The South Dakota legislature has passed a restrictive law requiring transgender students to use bathrooms and locker rooms associated with their sex at birth, the first of its kind in the nation. CBS News reported that the state Senate passed the bill, HB 1008, by a majority of 20-15 on Tuesday night. The bill now goes to Republican Governor Dennis Daugaard for his signature, which would make it a law. The governor has previously stated support for the bill, and said that he does not plan to meet a transgender person before making up his mind on the bill, “so as to ensure objectivity,” according to local publication the Argus Leader. The bill, which applies to public school students, defines the students “biological sex” as the sex identified by their chromosomes and “anatomy as identified at birth.” It allows for any student who “asserts that the student’s gender is different from the student’s biological sex” to use a unisex or single-occupancy bathroom with a parent’s written permission. The supposed compromise may violate federal law. According to The National Center For Transgender Equality, Title IX’s coverage of gender equality in public schools covers both a student’s right to use facilities associated with their gender identity, as well as a student’s right to privacy concerning gender status and gender transition. The US Department of Education has previously sided with transgender students asserting rights under Title IX. The transgender community has urged the state to respect the rights and dignity of transgender individuals. In a statement, LGBT advocacy group Human Rights Campaign denounced the vote, saying that history has never looked kindly on those who attack civil rights. Trans ACLU attorney Chase Strangio posted an open letter to the South Dakota legislature before the vote, urging them not to pass the bill and saying that the message of discrimination will harm vulnerable children. "If this bill is signed, I have no doubt that there will be many transgender South Dakotans who will face bullying, harassment, and perhaps even death," he said.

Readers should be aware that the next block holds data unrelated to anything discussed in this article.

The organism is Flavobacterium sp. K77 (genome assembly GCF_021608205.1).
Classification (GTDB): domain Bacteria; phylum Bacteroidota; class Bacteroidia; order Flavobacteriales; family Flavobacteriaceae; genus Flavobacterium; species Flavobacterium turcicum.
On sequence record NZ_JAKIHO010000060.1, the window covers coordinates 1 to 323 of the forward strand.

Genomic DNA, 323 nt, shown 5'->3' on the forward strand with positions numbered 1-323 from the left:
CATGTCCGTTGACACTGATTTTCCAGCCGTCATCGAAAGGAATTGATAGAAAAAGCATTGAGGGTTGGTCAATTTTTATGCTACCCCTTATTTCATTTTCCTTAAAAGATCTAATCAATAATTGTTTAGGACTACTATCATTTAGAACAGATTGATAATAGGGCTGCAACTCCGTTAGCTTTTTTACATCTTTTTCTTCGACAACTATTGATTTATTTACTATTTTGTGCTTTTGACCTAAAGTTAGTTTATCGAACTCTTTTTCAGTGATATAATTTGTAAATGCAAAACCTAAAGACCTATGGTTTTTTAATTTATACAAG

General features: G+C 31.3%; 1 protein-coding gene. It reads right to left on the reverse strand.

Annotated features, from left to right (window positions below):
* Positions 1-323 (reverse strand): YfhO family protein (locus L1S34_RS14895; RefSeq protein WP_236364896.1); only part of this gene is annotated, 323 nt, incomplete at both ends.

The bill was passed under the persistent transphobic myth that transgender people using a gender-specific restroom are somehow a threat to others, specifically young women, and that the purpose of the bill was to “protect the kids.” The bill’s sensationalist transphobia was on full display in its arguments. “Do you feel it appropriate for a 13-year-old girl to be exposed to the anatomy of a boy? Or for a boy to be exposed to the anatomy of a girl because of the decisions we make out here?" state Senator Brock Greenfield, the bill’s sponsor, was quoted by Argus Leader. Frankly, if walking into a middle school’s restroom means you’re likely to be suddenly confronted with anyone’s genitalia, the school likely has a bigger problem than just where transgender students are peeing.